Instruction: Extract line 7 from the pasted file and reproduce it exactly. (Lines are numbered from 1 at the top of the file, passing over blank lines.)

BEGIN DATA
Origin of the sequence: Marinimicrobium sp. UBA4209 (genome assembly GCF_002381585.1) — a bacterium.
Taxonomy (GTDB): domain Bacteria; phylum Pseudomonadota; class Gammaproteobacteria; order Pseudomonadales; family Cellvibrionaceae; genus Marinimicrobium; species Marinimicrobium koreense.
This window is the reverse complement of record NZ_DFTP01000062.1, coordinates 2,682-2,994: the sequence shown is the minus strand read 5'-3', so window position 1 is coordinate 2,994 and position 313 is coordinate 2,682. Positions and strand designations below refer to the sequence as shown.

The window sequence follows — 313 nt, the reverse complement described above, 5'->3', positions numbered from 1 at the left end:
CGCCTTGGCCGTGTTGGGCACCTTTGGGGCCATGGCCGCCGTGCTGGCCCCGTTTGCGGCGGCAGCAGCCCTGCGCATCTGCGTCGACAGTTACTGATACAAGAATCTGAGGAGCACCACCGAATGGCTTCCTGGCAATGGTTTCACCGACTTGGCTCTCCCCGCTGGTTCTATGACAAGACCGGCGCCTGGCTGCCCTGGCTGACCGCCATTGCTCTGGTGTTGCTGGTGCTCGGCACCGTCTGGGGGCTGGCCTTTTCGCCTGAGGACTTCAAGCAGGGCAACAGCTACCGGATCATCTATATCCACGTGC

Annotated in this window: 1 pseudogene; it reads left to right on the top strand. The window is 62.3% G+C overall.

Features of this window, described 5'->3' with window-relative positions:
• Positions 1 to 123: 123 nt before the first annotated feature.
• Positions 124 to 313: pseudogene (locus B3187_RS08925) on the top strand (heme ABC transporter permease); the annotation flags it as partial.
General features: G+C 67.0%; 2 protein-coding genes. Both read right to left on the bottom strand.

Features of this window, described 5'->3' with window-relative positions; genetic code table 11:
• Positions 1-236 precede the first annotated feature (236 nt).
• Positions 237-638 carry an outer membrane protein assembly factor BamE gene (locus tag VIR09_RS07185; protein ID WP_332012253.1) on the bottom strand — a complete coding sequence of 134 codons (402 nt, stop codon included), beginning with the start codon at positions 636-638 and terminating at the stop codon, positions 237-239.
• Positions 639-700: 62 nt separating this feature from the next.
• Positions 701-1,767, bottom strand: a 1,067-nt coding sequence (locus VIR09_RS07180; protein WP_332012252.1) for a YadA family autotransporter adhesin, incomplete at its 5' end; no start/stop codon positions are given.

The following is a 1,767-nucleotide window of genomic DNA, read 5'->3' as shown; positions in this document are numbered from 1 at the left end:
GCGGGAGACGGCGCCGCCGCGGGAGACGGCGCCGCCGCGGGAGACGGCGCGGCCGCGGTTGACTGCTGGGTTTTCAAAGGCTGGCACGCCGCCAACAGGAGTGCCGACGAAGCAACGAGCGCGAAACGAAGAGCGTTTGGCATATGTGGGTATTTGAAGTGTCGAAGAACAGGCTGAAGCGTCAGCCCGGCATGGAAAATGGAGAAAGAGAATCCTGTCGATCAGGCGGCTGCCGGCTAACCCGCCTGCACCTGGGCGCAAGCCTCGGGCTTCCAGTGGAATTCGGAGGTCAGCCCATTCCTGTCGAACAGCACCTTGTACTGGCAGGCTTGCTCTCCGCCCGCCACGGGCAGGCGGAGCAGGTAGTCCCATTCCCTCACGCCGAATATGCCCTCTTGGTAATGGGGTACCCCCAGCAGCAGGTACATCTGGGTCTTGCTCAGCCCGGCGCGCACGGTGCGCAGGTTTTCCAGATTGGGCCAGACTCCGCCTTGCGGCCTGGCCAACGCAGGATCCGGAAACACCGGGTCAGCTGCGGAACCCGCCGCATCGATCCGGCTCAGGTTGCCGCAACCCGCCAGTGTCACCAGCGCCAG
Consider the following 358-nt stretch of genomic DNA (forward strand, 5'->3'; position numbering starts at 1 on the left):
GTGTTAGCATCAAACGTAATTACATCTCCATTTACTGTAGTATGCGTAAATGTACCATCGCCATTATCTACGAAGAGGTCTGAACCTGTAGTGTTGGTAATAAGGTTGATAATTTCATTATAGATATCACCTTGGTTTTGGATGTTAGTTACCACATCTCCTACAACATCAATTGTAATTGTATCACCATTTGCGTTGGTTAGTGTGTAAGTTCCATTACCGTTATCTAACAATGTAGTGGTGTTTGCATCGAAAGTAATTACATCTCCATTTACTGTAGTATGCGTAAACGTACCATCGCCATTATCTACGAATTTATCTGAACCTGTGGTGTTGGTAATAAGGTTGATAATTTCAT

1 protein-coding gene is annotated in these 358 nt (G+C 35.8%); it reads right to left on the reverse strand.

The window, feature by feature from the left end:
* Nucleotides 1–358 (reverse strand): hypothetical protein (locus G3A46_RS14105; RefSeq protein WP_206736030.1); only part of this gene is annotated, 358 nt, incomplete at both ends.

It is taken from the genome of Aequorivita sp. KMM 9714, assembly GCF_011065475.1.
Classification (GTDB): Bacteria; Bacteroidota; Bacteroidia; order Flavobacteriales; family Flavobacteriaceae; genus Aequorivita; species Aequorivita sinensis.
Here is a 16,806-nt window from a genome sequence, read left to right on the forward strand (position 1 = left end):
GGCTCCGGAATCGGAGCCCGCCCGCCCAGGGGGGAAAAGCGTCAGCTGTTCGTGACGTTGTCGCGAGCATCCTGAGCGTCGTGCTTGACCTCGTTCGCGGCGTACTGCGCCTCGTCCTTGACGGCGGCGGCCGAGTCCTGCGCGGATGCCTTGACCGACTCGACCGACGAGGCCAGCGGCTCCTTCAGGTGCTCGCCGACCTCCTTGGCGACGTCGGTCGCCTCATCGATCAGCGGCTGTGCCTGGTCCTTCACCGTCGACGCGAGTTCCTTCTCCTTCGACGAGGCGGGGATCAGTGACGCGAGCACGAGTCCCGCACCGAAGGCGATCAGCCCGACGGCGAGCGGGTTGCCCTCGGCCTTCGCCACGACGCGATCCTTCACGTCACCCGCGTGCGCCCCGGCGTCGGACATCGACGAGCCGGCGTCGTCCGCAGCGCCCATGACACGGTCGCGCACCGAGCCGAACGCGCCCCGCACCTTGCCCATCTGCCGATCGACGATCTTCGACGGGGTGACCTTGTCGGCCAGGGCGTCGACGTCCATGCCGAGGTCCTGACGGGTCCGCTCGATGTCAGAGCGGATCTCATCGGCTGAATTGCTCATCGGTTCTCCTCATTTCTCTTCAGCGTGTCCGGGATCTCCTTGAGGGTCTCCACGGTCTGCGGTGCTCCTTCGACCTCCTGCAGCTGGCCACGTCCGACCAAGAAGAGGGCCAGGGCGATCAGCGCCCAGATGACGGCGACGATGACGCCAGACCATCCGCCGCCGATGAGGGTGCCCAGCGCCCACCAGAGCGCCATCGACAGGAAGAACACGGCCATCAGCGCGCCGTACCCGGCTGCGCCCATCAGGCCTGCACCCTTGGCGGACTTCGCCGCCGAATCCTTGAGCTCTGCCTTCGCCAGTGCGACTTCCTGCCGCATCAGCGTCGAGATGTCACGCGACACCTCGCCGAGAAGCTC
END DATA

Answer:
Features of this window, described 5'->3' with window-relative positions: